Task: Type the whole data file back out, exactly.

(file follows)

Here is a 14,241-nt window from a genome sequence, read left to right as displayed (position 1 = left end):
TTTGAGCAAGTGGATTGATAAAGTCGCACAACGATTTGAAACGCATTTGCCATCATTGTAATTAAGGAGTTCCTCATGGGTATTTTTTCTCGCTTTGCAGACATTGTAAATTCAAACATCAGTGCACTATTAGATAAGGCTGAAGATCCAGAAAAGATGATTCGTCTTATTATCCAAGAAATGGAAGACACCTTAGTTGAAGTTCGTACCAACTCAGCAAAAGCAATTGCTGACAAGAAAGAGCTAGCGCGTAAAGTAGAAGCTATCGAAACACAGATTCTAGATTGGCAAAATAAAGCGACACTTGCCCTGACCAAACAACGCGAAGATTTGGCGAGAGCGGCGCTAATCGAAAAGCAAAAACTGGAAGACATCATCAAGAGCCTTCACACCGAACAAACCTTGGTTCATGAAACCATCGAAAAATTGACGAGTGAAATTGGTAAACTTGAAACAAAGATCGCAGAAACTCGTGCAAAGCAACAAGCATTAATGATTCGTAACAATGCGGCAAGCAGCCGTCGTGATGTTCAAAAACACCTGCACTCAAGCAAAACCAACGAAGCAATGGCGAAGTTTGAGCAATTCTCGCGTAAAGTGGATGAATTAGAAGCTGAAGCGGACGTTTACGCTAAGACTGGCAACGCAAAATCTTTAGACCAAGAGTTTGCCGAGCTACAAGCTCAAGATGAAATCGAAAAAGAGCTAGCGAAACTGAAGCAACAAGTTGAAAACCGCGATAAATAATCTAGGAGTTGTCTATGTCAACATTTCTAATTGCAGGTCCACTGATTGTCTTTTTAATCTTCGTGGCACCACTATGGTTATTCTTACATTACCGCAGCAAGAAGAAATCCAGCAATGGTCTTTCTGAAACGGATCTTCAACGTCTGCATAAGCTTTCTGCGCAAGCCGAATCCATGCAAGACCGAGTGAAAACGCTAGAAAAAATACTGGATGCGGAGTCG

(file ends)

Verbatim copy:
Here is a 14,241-nt window from a genome sequence, read left to right as displayed (position 1 = left end):
TTTGAGCAAGTGGATTGATAAAGTCGCACAACGATTTGAAACGCATTTGCCATCATTGTAATTAAGGAGTTCCTCATGGGTATTTTTTCTCGCTTTGCAGACATTGTAAATTCAAACATCAGTGCACTATTAGATAAGGCTGAAGATCCAGAAAAGATGATTCGTCTTATTATCCAAGAAATGGAAGACACCTTAGTTGAAGTTCGTACCAACTCAGCAAAAGCAATTGCTGACAAGAAAGAGCTAGCGCGTAAAGTAGAAGCTATCGAAACACAGATTCTAGATTGGCAAAATAAAGCGACACTTGCCCTGACCAAACAACGCGAAGATTTGGCGAGAGCGGCGCTAATCGAAAAGCAAAAACTGGAAGACATCATCAAGAGCCTTCACACCGAACAAACCTTGGTTCATGAAACCATCGAAAAATTGACGAGTGAAATTGGTAAACTTGAAACAAAGATCGCAGAAACTCGTGCAAAGCAACAAGCATTAATGATTCGTAACAATGCGGCAAGCAGCCGTCGTGATGTTCAAAAACACCTGCACTCAAGCAAAACCAACGAAGCAATGGCGAAGTTTGAGCAATTCTCGCGTAAAGTGGATGAATTAGAAGCTGAAGCGGACGTTTACGCTAAGACTGGCAACGCAAAATCTTTAGACCAAGAGTTTGCCGAGCTACAAGCTCAAGATGAAATCGAAAAAGAGCTAGCGAAACTGAAGCAACAAGTTGAAAACCGCGATAAATAATCTAGGAGTTGTCTATGTCAACATTTCTAATTGCAGGTCCACTGATTGTCTTTTTAATCTTCGTGGCACCACTATGGTTATTCTTACATTACCGCAGCAAGAAGAAATCCAGCAATGGTCTTTCTGAAACGGATCTTCAACGTCTGCATAAGCTTTCTGCGCAAGCCGAATCCATGCAAGACCGAGTGAAAACGCTAGAAAAAATACTGGATGCGGAGTCG